About one in eight American women will develop breast cancer at some point during their lifetime. The good news is that changes to one’s diet and exercise regimen can protect against this form of cancer. Protective actions include losing excess weight, getting adequate exercise, and following a Mediterranean diet.
Ways to Protect Against Breast Cancer
Breast Cancer Prevention Through Diet & Exercise
The American Cancer Society recommends a weekly minimum of 150 minutes of moderate aerobic activity or 75 minutes of high-intensity aerobic exercise.
The Mediterranean diet focuses on fish, legumes, fresh fruits and vegetables, whole grains, small amounts of red meat, and extra virgin olive oil. Processed foods and refined sugars are limited in this diet.
Supplements That May Be Supportive
Stimulate Immune Response with Melatonin
Melatonin, a hormone produced by the pineal gland in the brain to regulate sleep cycles, also inhibits breast cancer cell growth. “Melatonin enhances the effectiveness of your body’s immune cells to fight off foreign invaders, including mutated cells, stimulating the body’s immune response,” says Ann Louise Gittleman, PhD, CNS. If you’re chronically sleep deprived or work a night shift, you may be at higher risk for developing breast cancer. Supplementing with melatonin to get the sleep you need may support your immune system.
Vitamin D3 to Lower Your Risk of Breast Cancer
Low levels of this vitamin have been shown to increase breast cancer risk. Research indicates a link between low levels and the progression and metastasis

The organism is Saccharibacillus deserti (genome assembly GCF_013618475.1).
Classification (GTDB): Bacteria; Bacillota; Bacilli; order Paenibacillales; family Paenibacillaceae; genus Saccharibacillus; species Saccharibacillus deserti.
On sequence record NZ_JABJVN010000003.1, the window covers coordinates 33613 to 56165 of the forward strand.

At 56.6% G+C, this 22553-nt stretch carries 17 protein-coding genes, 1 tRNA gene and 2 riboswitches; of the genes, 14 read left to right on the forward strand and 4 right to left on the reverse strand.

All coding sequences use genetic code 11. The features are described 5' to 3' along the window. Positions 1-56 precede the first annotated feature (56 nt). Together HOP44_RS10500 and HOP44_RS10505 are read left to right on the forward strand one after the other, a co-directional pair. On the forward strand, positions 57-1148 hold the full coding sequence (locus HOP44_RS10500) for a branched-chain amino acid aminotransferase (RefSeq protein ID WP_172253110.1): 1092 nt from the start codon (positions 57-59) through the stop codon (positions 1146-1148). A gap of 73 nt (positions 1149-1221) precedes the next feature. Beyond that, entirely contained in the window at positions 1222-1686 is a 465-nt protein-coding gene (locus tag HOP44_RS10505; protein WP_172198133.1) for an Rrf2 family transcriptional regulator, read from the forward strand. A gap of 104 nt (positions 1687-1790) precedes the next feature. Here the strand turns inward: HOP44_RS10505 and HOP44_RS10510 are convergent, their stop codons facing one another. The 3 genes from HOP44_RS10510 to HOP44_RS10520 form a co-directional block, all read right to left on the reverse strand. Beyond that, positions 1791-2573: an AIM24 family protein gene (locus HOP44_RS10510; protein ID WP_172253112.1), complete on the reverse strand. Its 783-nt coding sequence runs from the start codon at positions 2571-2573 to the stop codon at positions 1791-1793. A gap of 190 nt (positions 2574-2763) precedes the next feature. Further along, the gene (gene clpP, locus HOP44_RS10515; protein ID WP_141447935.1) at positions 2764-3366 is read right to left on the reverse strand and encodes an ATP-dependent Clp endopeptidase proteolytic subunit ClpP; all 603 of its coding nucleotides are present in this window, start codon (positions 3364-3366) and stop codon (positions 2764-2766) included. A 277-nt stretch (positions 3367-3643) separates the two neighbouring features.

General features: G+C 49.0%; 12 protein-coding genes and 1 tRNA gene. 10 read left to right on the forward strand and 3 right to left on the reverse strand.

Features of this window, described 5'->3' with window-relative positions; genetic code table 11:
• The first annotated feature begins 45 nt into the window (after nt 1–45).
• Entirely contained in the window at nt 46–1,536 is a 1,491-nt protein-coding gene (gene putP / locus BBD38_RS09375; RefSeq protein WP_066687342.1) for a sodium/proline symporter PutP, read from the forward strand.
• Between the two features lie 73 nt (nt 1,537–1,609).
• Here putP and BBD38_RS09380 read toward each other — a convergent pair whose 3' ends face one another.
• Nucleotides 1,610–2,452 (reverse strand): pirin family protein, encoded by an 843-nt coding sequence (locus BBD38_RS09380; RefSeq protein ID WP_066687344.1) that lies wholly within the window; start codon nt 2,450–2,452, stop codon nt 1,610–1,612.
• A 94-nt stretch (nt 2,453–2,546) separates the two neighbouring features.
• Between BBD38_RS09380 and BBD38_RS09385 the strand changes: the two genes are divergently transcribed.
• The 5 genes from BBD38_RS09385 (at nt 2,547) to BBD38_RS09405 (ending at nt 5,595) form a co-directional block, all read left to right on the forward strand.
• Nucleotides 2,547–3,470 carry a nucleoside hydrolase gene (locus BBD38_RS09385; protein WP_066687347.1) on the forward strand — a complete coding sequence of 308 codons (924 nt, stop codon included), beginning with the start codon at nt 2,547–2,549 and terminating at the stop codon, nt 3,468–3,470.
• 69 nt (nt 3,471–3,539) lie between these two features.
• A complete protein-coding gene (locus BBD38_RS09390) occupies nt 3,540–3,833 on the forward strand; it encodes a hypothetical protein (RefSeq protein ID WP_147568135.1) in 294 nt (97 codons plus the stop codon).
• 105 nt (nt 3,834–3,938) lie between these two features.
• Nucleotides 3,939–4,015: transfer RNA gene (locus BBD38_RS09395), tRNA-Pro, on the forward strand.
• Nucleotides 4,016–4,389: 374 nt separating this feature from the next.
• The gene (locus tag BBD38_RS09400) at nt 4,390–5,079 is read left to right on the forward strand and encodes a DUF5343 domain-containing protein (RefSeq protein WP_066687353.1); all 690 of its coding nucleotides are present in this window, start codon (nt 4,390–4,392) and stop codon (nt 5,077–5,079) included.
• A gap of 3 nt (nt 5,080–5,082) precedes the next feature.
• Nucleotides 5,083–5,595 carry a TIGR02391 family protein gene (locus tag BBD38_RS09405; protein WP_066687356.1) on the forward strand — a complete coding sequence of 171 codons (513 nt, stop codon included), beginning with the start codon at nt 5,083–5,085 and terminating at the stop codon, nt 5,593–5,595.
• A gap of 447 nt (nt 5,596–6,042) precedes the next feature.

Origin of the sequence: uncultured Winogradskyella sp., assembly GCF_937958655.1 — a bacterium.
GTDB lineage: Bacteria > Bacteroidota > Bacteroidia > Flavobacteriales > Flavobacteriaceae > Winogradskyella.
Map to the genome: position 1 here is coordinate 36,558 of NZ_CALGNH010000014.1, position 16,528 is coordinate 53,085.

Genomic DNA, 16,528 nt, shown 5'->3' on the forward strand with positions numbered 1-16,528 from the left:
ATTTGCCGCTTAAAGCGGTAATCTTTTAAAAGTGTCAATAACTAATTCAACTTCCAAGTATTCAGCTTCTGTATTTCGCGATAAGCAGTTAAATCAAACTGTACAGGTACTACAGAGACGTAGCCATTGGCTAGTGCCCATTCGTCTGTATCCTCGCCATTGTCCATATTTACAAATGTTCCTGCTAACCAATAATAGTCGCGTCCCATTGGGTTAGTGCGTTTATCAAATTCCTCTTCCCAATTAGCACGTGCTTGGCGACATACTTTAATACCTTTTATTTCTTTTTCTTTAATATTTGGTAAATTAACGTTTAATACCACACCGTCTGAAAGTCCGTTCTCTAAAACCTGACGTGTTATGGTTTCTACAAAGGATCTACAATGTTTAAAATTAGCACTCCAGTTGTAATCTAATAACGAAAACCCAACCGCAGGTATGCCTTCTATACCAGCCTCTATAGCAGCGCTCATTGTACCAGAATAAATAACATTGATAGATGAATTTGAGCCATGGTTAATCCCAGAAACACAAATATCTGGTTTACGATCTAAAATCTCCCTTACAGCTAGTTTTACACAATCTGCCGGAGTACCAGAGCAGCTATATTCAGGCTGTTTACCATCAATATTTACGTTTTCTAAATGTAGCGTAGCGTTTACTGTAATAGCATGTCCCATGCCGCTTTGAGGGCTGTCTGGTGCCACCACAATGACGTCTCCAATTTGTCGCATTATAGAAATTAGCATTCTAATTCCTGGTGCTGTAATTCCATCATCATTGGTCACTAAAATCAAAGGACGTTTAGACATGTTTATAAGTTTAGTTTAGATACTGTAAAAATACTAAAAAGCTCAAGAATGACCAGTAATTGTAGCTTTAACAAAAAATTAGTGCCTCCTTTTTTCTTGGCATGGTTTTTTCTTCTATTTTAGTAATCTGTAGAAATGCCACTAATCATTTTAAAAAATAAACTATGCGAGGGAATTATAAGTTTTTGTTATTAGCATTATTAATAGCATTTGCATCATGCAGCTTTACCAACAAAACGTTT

of breast cancer.
“Women with a higher vitamin D intake may be a quarter less likely to die from breast cancer than women with lower levels,” says Jacob Teitelbaum, MD.
In addition to supplements, vitamin D is found in fortified food items and naturally in egg yolks, salmon, tuna, and beef liver. Your body produces it after sun exposure. An August 2017 study showed that vitamin D works with omega-3 fatty acids to increase the death rate of breast cancer cells.
Protect Against Breast Cancer with Omega 3s
DHA and EPA, two essential fatty acids found in oily fish (albacore tuna, salmon, sardines), fight against chronic inflammation and protect against breast cancer and breast cancer recurrence.
One study found that women who took fish oil supplements for six years had a 32 percent lower risk of breast cancer than nonusers. Flaxseed provides a plant-based omega 3 called alpha-linolenic acid (ALA). Animal and clinical trials show that consuming several daily tablespoons of flaxseed can protect against breast cancer.
Keep Your Breasts Cancer Free with Seaweed
Iodine deficiency has been linked to breast cancer. “High-iodine cultures such as Japan have 70 percent lower rates of breast cancer than low-iodine countries like the US,” says Dr. Teitelbaum. He recommends adding iodine-rich sea veggies such as nori to your diet.
Green Tea for Your Anti-Cancer Needs
Epigallocatechin gallate is a polyphenol found in green tea. Research has shown it to be protective against the development and growth of breast cancer cells.
“Association of Vitamin D Level with... Breast Cancer” by S. Thanasitthichai et al., Asian Pac J Cancer Prev, 2015
“Can I Lower My Risk of Breast Cancer?” American Cancer Society, www.Cancer.org
“The Effect of Flaxseed in Breast Cancer...” by A. Calado et al., Front Nutr, 2/7/18
“Epigallocatechin Gallate Inhibits the Growth of MDA-MG-231 Breast Cancer Cells...” by O. Hong et al., Oncol Lett, 7/14/17
“Mediterranean Diet for Cancer Prevention” by Michelle Qaqundah, Natural Medicine Journal
“Melatonin Decreases Estrogen Receptor Binding to Estrogen Response Elements Sites on the OCT4 Gene in Human Breast Cancer Stem Cells” by J. Lopes et al., Genes and Cancer, 8/16
“Melatonin, an Inhibitory Agent in Breast Cancer” by E. Nooshinfar et al., Breast Cancer, 1/17
“The Role of Docosahexaenoic Acid (DHA) in the Control of Obesity and Metabolic Derangements in Breast Cancer” by A. Molfino et al., Int J Sci, 4/16
“Vitamin D Enhances Omega-3 Polyunsaturated Fatty Acids-Induced Apoptosis in Breast Cancer Cells” by J. Yang et al., Cell Biol Int, 8/17